Another way in which Tau can hope is that under common systems currently, everyone has an equal right to vote, but not everyone has equal right to propose what to vote over. There's a practical bandwidth limitation here where we can't read a million proposals a day. Tau provides a very powerful solution to this: everyone can seamlessly upload their opinions and Tau will calculate the consensus in real-time. Thereby, we remove the practical asymmetry between voting and proposing what to vote over. We can obtain the diverse and precise opinions of millions of people over countless issues under Tau.
Q: Google claims they have quantum supremacy now, who will quantum computing affect Tau and crypto?
A: I'm not an expert on the subject, but I suppose if quantum computing does have an impact here, it'll be to break cryptography, theoretically speaking. As long as you don't see all over the news that cryptography is broken, then everything in Tau and crypto remain trustworthy. If cryptography is broken, then cryptocurrencies falling apart are the least of our worries :)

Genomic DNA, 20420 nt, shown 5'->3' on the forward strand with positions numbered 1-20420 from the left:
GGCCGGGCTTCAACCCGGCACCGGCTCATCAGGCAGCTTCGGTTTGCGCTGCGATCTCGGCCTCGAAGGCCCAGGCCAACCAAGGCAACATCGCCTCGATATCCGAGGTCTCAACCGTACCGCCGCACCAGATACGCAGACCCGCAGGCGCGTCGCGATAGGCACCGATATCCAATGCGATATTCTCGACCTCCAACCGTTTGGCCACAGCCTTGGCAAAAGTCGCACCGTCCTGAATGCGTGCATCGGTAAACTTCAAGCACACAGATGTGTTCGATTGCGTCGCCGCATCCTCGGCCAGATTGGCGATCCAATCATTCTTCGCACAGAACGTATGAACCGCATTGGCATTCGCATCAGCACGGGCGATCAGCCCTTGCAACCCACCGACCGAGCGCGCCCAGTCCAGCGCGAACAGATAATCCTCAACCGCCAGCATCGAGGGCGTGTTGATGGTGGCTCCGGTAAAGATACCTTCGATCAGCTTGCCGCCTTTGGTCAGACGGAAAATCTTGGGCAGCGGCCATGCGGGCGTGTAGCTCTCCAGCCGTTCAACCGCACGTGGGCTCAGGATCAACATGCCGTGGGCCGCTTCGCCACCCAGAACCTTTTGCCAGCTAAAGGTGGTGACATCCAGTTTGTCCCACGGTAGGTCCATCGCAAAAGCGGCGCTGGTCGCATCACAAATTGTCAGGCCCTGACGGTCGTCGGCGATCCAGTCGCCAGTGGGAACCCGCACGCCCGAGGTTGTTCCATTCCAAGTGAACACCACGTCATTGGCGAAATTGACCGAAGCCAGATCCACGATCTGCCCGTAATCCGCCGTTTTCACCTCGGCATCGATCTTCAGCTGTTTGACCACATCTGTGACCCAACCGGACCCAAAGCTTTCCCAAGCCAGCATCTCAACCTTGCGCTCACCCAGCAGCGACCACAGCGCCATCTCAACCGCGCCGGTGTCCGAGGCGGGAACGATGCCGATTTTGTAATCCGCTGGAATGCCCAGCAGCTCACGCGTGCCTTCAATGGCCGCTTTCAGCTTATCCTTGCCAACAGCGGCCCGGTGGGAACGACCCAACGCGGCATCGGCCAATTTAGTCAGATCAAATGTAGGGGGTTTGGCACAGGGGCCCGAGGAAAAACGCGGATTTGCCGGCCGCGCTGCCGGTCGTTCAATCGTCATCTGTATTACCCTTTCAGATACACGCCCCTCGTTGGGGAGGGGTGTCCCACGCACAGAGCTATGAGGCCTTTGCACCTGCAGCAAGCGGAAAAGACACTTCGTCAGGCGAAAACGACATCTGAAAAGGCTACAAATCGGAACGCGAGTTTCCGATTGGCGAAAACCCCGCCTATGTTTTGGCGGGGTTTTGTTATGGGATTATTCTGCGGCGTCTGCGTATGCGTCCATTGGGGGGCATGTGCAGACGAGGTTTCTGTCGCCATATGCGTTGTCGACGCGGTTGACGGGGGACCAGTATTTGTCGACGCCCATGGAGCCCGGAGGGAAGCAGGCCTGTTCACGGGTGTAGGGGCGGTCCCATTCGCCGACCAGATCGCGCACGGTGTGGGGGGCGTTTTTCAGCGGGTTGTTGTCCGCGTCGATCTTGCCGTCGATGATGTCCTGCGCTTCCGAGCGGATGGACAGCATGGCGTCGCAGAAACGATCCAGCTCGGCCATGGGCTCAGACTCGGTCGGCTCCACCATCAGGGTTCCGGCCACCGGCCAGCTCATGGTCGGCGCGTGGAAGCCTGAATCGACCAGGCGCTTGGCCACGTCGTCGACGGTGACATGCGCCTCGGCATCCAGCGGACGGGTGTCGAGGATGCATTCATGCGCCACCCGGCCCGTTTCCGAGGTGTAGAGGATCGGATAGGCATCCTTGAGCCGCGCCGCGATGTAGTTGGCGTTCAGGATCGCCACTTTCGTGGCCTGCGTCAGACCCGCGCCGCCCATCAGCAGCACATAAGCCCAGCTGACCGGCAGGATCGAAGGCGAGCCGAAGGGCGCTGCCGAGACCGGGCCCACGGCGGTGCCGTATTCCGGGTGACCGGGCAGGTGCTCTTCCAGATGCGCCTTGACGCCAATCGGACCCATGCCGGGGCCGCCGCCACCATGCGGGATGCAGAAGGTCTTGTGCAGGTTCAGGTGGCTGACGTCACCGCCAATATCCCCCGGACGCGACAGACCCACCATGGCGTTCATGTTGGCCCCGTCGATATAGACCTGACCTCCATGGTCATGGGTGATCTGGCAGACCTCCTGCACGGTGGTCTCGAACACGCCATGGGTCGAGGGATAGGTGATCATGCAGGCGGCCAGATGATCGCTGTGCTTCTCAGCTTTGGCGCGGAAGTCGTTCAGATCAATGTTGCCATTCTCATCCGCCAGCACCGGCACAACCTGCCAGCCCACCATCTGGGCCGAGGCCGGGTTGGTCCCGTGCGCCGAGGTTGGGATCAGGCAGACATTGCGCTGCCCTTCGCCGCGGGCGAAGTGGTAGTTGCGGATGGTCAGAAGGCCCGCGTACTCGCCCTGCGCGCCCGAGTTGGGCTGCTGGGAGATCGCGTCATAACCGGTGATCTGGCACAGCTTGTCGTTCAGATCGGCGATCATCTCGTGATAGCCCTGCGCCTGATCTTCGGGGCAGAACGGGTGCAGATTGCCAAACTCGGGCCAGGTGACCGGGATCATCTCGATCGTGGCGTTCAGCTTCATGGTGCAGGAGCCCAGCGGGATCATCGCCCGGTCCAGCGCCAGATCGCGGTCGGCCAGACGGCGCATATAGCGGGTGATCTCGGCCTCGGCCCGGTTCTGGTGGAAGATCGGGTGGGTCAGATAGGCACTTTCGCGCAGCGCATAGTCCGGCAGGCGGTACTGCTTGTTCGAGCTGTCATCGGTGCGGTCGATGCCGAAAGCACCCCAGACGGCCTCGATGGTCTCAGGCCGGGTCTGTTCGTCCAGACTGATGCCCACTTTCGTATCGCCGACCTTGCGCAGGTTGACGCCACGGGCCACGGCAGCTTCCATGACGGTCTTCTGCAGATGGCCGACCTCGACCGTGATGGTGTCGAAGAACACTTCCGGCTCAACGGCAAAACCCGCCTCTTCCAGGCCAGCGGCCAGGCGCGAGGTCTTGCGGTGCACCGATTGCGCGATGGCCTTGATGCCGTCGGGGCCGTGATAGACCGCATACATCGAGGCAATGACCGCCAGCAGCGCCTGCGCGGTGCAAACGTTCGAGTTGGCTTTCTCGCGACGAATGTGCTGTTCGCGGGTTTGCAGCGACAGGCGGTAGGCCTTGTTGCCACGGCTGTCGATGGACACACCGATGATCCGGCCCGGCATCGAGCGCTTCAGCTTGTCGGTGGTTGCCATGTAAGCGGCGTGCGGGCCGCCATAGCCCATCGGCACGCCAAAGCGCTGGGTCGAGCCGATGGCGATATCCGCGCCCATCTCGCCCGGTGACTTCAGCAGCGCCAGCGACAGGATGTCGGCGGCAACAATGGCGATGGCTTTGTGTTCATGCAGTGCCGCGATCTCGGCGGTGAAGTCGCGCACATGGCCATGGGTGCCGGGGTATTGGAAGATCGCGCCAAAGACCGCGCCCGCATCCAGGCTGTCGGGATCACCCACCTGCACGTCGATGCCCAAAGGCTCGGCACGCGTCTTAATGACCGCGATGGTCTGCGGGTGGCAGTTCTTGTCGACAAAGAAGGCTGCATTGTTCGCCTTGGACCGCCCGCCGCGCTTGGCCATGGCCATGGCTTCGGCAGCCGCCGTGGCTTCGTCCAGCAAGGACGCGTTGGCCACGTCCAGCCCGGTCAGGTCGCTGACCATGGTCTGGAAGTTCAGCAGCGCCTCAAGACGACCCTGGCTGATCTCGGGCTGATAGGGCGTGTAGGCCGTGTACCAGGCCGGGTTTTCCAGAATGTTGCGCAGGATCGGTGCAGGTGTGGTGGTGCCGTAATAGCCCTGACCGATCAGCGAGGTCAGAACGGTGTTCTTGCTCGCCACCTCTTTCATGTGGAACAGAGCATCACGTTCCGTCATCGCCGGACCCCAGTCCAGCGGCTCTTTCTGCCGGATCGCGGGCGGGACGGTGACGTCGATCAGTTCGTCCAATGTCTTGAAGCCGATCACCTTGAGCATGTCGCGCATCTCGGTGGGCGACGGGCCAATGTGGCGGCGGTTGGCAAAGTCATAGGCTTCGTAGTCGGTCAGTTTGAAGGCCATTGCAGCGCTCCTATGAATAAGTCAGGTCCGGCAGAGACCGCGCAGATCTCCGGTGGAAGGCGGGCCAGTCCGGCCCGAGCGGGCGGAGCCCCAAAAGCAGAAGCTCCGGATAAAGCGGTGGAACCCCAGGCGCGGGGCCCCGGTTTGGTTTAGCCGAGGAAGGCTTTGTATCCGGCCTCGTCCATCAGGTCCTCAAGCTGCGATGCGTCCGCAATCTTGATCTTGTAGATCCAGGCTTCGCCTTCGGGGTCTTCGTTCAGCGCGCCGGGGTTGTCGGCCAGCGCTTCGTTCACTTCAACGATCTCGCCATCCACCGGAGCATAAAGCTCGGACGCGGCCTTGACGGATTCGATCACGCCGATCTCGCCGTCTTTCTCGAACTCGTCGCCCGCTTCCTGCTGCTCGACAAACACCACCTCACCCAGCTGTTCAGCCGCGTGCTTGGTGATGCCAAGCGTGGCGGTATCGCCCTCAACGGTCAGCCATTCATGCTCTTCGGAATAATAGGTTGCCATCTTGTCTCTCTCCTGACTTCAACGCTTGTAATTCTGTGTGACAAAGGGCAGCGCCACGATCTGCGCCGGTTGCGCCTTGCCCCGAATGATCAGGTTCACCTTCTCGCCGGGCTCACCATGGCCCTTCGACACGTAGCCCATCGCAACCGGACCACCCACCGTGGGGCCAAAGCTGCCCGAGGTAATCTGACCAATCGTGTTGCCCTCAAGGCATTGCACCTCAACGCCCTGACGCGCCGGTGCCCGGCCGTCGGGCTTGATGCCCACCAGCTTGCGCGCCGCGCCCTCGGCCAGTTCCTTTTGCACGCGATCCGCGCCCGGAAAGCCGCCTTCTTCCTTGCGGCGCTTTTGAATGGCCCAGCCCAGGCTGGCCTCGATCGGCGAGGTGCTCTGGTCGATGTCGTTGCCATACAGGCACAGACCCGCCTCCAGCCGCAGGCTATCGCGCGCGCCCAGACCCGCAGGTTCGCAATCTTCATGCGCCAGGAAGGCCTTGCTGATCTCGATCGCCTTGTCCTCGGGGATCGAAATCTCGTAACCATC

Q: What parts of the TML are each of the TML developers working on?
A: Juan is working on the arithmetic, and Dragan is working on builtins. Ohad is working on implementing second-order logic and the others will join him on this once they're done on their current tasks.
Q: Ohad, you wrote an interesting article on Tau vs Ethereum. Lots have changed since then so can we get an updated transcript?
A: Lots has definitely changed that they're barely comparable anymore. The Old Tau mainly relied on reasoning over code by using decidable languages, which Ethereum doesn't have as they opted for Turing Complete smart contracts. That way, smart contracts under Old Tau can only lead to intended consequences.